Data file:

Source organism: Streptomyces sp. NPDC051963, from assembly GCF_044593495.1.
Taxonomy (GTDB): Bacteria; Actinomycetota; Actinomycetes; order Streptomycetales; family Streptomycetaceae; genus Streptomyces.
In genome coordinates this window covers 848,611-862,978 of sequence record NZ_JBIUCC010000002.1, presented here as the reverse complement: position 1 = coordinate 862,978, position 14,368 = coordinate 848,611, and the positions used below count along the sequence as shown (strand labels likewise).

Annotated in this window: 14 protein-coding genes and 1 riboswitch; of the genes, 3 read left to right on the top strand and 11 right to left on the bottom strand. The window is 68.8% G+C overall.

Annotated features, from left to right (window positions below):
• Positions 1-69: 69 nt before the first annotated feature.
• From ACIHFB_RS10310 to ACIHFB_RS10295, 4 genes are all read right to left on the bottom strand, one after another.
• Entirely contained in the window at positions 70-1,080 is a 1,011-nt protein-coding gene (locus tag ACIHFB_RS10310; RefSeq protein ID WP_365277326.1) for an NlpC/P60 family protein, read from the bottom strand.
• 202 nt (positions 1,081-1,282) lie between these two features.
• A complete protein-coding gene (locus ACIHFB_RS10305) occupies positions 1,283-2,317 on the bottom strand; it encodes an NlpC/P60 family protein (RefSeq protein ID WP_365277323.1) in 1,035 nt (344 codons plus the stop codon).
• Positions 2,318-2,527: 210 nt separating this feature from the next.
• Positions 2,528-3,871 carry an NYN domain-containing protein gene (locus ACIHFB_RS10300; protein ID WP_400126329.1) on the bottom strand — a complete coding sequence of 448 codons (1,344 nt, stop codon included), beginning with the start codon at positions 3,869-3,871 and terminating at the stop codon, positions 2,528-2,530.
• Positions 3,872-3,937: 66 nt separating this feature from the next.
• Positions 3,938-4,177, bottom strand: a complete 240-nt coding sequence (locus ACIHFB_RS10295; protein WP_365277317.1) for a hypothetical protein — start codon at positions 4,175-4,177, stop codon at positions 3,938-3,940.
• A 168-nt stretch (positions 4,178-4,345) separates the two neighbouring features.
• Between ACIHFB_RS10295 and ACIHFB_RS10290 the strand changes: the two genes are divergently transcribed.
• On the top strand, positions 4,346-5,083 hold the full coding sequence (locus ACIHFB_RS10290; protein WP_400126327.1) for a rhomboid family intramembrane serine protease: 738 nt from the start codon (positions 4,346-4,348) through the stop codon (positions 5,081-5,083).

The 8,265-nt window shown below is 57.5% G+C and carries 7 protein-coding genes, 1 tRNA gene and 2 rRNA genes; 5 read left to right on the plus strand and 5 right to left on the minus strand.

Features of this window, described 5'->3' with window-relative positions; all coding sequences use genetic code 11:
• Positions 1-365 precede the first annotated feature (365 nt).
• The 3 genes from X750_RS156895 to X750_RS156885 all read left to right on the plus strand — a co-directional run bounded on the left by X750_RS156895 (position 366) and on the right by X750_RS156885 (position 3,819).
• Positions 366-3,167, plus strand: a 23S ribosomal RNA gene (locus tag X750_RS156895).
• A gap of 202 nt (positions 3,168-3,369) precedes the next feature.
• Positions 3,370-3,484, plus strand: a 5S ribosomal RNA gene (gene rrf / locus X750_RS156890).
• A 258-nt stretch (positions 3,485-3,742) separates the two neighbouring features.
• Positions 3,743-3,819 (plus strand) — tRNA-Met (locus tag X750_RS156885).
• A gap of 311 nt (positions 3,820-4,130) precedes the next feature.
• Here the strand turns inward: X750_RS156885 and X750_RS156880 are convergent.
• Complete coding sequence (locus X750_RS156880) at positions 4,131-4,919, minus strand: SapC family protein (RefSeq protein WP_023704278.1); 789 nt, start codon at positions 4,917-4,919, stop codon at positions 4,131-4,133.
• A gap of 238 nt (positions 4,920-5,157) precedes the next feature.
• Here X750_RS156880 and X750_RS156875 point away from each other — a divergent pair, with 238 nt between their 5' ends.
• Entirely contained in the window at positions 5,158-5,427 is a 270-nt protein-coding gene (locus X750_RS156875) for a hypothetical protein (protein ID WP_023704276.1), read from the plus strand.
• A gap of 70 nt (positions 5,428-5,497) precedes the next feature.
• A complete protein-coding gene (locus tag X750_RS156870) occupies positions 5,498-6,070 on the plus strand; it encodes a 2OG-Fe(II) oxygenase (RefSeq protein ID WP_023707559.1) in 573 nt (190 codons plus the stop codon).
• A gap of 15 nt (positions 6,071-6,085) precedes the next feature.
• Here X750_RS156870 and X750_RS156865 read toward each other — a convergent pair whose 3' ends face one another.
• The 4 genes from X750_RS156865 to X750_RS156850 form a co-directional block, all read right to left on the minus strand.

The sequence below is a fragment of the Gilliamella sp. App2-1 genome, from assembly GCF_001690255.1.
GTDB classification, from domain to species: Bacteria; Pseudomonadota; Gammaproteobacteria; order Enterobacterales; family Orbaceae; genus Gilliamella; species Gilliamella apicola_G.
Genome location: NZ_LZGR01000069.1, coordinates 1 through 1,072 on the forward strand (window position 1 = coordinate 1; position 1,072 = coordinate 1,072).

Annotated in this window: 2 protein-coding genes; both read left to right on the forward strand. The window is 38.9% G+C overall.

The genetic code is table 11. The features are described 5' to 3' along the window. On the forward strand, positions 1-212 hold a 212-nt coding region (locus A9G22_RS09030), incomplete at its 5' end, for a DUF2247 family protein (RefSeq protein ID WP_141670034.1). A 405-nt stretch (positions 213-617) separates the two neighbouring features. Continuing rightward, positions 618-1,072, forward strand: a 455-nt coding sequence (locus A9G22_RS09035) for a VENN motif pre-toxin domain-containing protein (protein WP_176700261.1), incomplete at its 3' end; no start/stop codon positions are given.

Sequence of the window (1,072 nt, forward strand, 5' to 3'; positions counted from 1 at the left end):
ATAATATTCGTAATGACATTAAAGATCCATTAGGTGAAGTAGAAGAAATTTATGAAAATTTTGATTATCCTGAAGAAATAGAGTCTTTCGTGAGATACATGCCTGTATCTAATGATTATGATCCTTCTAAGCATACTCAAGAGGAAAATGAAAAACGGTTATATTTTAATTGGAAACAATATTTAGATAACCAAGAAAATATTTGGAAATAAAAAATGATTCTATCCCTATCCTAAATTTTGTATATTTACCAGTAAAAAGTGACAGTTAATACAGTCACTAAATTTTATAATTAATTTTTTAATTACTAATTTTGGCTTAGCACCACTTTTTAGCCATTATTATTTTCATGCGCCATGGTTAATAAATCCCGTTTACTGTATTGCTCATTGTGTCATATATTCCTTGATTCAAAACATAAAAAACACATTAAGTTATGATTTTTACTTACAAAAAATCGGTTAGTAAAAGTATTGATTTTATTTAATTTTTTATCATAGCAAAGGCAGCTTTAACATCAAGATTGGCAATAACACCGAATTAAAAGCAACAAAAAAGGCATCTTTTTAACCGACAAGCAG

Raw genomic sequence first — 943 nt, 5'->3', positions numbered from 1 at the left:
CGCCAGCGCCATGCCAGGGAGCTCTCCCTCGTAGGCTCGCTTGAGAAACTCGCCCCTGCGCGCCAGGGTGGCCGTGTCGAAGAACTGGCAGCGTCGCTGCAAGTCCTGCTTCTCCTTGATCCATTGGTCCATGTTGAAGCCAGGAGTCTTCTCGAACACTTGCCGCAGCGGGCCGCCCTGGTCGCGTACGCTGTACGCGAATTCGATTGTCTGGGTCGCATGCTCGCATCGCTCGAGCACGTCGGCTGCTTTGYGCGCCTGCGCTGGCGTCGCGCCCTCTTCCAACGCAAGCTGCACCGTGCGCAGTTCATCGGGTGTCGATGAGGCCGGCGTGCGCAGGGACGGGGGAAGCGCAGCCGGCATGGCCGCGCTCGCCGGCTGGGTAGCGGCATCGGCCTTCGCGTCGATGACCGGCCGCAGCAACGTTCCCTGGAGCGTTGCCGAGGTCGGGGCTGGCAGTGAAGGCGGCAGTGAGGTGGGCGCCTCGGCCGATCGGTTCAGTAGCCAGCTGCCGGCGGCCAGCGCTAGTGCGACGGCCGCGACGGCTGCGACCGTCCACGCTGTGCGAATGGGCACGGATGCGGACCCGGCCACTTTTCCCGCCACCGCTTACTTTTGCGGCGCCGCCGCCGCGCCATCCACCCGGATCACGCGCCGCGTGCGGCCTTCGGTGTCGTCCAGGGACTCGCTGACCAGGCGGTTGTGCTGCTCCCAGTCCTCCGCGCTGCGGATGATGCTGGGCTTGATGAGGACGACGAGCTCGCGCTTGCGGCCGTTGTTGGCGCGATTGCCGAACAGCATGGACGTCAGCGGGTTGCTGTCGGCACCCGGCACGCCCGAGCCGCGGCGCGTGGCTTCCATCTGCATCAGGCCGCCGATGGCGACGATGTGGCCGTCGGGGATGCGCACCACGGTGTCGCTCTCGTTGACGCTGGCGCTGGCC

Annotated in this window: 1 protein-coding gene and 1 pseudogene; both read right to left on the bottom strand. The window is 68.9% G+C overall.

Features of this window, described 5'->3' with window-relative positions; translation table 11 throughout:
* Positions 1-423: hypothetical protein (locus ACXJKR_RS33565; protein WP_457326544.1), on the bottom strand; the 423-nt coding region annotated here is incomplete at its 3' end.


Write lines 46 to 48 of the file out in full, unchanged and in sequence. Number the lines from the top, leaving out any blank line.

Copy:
CGCCAGCGCCATGCCAGGGAGCTCTCCCTCGTAGGCTCGCTTGAGAAACTCGCCCCTGCGCGCCAGGGTGGCCGTGTCGAAGAACTGGCAGCGTCGCTGCAAGTCCTGCTTCTCCTTGATCCATTGGTCCATGTTGAAGCCAGGAGTCTTCTCGAACACTTGCCGCAGCGGGCCGCCCTGGTCGCGTACGCTGTACGCGAATTCGATTGTCTGGGTCGCATGCTCGCATCGCTCGAGCACGTCGGCTGCTTTGYGCGCCTGCGCTGGCGTCGCGCCCTCTTCCAACGCAAGCTGCACCGTGCGCAGTTCATCGGGTGTCGATGAGGCCGGCGTGCGCAGGGACGGGGGAAGCGCAGCCGGCATGGCCGCGCTCGCCGGCTGGGTAGCGGCATCGGCCTTCGCGTCGATGACCGGCCGCAGCAACGTTCCCTGGAGCGTTGCCGAGGTCGGGGCTGGCAGTGAAGGCGGCAGTGAGGTGGGCGCCTCGGCCGATCGGTTCAGTAGCCAGCTGCCGGCGGCCAGCGCTAGTGCGACGGCCGCGACGGCTGCGACCGTCCACGCTGTGCGAATGGGCACGGATGCGGACCCGGCCACTTTTCCCGCCACCGCTTACTTTTGCGGCGCCGCCGCCGCGCCATCCACCCGGATCACGCGCCGCGTGCGGCCTTCGGTGTCGTCCAGGGACTCGCTGACCAGGCGGTTGTGCTGCTCCCAGTCCTCCGCGCTGCGGATGATGCTGGGCTTGATGAGGACGACGAGCTCGCGCTTGCGGCCGTTGTTGGCGCGATTGCCGAACAGCATGGACGTCAGCGGGTTGCTGTCGGCACCCGGCACGCCCGAGCCGCGGCGCGTGGCTTCCATCTGCATCAGGCCGCCGATGGCGACGATGTGGCCGTCGGGGATGCGCACCACGGTGTCGCTCTCGTTGACGCTGGCGCTGGCC

Annotated in this window: 1 protein-coding gene and 1 pseudogene; both read right to left on the bottom strand. The window is 68.9% G+C overall.

Features of this window, described 5'->3' with window-relative positions; translation table 11 throughout: